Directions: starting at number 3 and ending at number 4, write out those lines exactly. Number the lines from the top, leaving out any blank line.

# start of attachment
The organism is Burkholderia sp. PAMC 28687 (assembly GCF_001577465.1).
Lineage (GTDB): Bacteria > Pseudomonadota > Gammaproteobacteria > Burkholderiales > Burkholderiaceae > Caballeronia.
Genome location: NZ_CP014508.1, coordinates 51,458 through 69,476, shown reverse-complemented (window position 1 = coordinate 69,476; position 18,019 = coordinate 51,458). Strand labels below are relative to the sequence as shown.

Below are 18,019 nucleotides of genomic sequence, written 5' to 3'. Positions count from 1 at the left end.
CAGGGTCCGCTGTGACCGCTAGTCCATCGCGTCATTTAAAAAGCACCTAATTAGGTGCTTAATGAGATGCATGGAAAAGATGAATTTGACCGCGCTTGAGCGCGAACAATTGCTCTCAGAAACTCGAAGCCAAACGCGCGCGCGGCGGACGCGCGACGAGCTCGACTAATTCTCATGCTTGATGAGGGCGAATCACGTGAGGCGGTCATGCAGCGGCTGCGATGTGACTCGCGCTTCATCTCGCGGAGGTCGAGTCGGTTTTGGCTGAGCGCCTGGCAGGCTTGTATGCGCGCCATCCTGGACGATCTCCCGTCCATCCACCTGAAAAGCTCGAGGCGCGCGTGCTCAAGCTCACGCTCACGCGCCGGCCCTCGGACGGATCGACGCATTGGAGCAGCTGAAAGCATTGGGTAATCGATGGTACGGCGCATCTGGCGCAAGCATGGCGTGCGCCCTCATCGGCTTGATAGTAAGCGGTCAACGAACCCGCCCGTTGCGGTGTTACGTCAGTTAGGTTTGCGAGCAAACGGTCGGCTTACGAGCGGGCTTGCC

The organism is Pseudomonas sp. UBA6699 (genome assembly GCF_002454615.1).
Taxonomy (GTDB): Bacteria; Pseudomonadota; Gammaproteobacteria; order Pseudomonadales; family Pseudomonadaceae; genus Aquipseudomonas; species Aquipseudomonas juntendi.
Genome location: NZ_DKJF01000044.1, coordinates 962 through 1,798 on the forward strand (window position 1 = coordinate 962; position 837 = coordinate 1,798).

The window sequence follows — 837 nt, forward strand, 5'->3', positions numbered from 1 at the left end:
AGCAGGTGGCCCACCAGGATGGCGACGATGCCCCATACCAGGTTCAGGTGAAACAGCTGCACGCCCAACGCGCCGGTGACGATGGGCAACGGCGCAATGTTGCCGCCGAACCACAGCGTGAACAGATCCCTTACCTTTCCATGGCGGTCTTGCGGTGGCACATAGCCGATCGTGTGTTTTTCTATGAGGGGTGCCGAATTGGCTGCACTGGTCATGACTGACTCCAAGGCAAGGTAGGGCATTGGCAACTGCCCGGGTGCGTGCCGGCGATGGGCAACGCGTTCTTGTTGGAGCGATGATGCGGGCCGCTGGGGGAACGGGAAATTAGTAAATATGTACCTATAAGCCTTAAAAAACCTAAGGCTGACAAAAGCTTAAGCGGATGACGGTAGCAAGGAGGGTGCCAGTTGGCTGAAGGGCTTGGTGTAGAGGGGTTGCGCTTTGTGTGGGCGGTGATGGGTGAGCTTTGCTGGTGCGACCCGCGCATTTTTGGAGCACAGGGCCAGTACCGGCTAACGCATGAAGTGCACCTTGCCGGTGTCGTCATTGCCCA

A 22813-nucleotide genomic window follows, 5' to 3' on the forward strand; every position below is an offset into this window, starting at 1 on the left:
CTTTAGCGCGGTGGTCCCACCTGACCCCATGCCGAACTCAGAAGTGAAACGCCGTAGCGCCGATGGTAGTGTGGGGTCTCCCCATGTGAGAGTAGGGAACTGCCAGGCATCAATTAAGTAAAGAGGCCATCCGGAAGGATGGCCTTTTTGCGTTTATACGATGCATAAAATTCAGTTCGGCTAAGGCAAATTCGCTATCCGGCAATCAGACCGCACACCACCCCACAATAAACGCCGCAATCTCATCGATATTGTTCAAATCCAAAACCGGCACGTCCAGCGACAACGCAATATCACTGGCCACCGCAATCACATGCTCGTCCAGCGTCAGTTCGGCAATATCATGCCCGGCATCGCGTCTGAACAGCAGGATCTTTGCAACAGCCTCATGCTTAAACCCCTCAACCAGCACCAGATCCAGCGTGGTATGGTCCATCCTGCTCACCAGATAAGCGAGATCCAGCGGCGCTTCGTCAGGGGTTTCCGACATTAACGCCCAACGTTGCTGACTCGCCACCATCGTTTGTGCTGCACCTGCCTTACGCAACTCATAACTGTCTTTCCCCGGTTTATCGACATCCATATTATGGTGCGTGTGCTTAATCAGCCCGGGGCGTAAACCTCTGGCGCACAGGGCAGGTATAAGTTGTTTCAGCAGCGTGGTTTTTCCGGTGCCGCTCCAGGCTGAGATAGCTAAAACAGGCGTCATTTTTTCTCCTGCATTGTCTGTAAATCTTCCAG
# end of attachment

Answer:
Genome location: NZ_CP014508.1, coordinates 51,458 through 69,476, shown reverse-complemented (window position 1 = coordinate 69,476; position 18,019 = coordinate 51,458). Strand labels below are relative to the sequence as shown.

Below are 18,019 nucleotides of genomic sequence, written 5' to 3'. Positions count from 1 at the left end.